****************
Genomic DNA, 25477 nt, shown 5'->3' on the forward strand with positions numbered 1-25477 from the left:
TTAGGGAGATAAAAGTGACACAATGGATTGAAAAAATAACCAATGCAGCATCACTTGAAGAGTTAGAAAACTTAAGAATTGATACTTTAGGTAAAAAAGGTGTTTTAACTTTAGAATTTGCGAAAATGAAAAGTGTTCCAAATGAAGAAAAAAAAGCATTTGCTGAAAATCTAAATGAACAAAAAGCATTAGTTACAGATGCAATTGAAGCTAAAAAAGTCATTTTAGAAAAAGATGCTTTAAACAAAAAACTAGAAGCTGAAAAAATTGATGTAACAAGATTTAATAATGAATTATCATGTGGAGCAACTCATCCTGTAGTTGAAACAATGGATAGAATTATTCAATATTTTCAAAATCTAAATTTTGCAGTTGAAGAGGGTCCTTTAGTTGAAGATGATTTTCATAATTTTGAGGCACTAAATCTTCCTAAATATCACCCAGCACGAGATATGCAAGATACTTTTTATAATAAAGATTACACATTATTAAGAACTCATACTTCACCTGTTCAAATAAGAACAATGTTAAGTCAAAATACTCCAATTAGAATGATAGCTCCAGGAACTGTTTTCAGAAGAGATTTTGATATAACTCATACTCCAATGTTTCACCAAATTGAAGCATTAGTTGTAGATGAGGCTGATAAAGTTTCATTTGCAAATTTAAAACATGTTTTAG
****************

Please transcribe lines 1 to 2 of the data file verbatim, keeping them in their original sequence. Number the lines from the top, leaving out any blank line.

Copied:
Genomic DNA, 25477 nt, shown 5'->3' on the forward strand with positions numbered 1-25477 from the left:
TTAGGGAGATAAAAGTGACACAATGGATTGAAAAAATAACCAATGCAGCATCACTTGAAGAGTTAGAAAACTTAAGAATTGATACTTTAGGTAAAAAAGGTGTTTTAACTTTAGAATTTGCGAAAATGAAAAGTGTTCCAAATGAAGAAAAAAAAGCATTTGCTGAAAATCTAAATGAACAAAAAGCATTAGTTACAGATGCAATTGAAGCTAAAAAAGTCATTTTAGAAAAAGATGCTTTAAACAAAAAACTAGAAGCTGAAAAAATTGATGTAACAAGATTTAATAATGAATTATCATGTGGAGCAACTCATCCTGTAGTTGAAACAATGGATAGAATTATTCAATATTTTCAAAATCTAAATTTTGCAGTTGAAGAGGGTCCTTTAGTTGAAGATGATTTTCATAATTTTGAGGCACTAAATCTTCCTAAATATCACCCAGCACGAGATATGCAAGATACTTTTTATAATAAAGATTACACATTATTAAGAACTCATACTTCACCTGTTCAAATAAGAACAATGTTAAGTCAAAATACTCCAATTAGAATGATAGCTCCAGGAACTGTTTTCAGAAGAGATTTTGATATAACTCATACTCCAATGTTTCACCAAATTGAAGCATTAGTTGTAGATGAGGCTGATAAAGTTTCATTTGCAAATTTAAAACATGTTTTAG